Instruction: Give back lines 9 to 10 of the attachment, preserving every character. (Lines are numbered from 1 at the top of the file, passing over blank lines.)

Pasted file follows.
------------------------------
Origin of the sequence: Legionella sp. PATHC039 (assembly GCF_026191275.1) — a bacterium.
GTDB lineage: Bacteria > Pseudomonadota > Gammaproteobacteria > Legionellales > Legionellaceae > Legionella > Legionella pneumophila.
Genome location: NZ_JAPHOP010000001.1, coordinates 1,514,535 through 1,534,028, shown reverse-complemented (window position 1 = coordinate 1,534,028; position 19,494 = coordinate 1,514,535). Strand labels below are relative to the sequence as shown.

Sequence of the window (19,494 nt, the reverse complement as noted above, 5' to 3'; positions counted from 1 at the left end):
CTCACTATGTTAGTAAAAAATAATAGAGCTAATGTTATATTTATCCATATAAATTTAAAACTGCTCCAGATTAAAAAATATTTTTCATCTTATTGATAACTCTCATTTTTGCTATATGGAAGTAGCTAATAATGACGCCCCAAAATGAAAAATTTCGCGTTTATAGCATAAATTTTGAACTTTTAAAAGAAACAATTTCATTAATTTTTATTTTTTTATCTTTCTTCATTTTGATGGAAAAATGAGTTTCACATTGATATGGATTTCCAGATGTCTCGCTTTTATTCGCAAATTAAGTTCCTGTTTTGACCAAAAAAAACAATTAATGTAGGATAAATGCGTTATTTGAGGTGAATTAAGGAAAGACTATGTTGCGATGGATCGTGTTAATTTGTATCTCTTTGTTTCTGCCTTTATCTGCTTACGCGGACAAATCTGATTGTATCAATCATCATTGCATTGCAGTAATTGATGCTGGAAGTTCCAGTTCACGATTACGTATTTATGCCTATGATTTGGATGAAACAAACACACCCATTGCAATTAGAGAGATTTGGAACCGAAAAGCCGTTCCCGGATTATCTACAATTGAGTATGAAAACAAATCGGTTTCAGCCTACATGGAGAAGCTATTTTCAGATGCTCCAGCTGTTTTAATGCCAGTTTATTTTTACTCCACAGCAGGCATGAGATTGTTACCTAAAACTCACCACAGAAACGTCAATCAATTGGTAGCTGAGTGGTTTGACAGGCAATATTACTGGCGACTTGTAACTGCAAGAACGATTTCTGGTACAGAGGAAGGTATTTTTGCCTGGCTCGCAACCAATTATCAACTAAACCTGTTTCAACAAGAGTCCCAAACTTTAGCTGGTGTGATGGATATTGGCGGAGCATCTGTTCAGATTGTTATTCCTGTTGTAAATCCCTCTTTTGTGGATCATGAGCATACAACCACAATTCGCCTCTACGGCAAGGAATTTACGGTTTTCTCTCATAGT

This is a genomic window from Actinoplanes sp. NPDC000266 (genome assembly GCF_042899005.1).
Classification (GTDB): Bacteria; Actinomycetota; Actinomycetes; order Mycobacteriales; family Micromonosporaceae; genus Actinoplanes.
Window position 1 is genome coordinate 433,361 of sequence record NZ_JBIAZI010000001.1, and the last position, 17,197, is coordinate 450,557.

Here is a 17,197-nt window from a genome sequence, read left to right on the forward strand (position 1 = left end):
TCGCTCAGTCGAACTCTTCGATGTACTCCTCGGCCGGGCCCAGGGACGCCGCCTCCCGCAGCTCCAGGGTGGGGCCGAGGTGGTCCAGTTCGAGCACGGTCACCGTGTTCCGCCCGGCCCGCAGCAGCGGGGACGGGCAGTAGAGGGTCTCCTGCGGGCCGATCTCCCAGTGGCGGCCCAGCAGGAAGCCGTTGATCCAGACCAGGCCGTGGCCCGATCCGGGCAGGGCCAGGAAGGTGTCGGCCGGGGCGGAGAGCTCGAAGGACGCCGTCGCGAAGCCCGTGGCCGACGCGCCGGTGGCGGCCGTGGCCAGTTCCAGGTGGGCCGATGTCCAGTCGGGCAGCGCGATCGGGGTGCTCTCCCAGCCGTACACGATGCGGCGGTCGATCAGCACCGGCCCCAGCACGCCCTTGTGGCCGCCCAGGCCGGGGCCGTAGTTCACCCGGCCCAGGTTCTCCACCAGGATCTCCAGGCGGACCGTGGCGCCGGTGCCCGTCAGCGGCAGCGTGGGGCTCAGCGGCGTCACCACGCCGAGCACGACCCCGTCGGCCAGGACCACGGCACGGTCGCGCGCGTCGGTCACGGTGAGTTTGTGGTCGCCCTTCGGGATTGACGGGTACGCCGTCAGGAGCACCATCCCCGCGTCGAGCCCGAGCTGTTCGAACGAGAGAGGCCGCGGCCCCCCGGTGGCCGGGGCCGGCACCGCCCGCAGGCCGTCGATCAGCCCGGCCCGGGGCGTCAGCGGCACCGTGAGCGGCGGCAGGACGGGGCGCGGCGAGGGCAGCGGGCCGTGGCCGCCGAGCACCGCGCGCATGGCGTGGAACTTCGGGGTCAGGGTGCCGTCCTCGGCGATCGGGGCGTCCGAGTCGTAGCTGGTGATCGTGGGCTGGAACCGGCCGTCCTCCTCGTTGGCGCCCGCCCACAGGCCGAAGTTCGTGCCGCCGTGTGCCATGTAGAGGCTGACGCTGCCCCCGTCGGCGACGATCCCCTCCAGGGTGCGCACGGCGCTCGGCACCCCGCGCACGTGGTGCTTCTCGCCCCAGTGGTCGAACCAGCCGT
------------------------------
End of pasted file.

Here is a 17,197-nt window from a genome sequence, read left to right on the forward strand (position 1 = left end):
TCGCTCAGTCGAACTCTTCGATGTACTCCTCGGCCGGGCCCAGGGACGCCGCCTCCCGCAGCTCCAGGGTGGGGCCGAGGTGGTCCAGTTCGAGCACGGTCACCGTGTTCCGCCCGGCCCGCAGCAGCGGGGACGGGCAGTAGAGGGTCTCCTGCGGGCCGATCTCCCAGTGGCGGCCCAGCAGGAAGCCGTTGATCCAGACCAGGCCGTGGCCCGATCCGGGCAGGGCCAGGAAGGTGTCGGCCGGGGCGGAGAGCTCGAAGGACGCCGTCGCGAAGCCCGTGGCCGACGCGCCGGTGGCGGCCGTGGCCAGTTCCAGGTGGGCCGATGTCCAGTCGGGCAGCGCGATCGGGGTGCTCTCCCAGCCGTACACGATGCGGCGGTCGATCAGCACCGGCCCCAGCACGCCCTTGTGGCCGCCCAGGCCGGGGCCGTAGTTCACCCGGCCCAGGTTCTCCACCAGGATCTCCAGGCGGACCGTGGCGCCGGTGCCCGTCAGCGGCAGCGTGGGGCTCAGCGGCGTCACCACGCCGAGCACGACCCCGTCGGCCAGGACCACGGCACGGTCGCGCGCGTCGGTCACGGTGAGTTTGTGGTCGCCCTTCGGGATTGACGGGTACGCCGTCAGGAGCACCATCCCCGCGTCGAGCCCGAGCTGTTCGAACGAGAGAGGCCGCGGCCCCCCGGTGGCCGGGGCCGGCACCGCCCGCAGGCCGTCGATCAGCCCGGCCCGGGGCGTCAGCGGCACCGTGAGCGGCGGCAGGACGGGGCGCGGCGAGGGCAGCGGGCCGTGGCCGCCGAGCACCGCGCGCATGGCGTGGAACTTCGGGGTCAGGGTGCCGTCCTCGGCGATCGGGGCGTCCGAGTCGTAGCTGGTGATCGTGGGCTGGAACCGGCCGTCCTCCTCGTTGGCGCCCGCCCACAGGCCGAAGTTCGTGCCGCCGTGTGCCATGTAGAGGCTGACGCTGCCCCCGTCGGCGACGATCCCCTCCAGGGTGCGCACGGCGCTCGGCACCCCGCGCACGTGGTGCTTCTCGCCCCAGTGGTCGAACCAGCCGT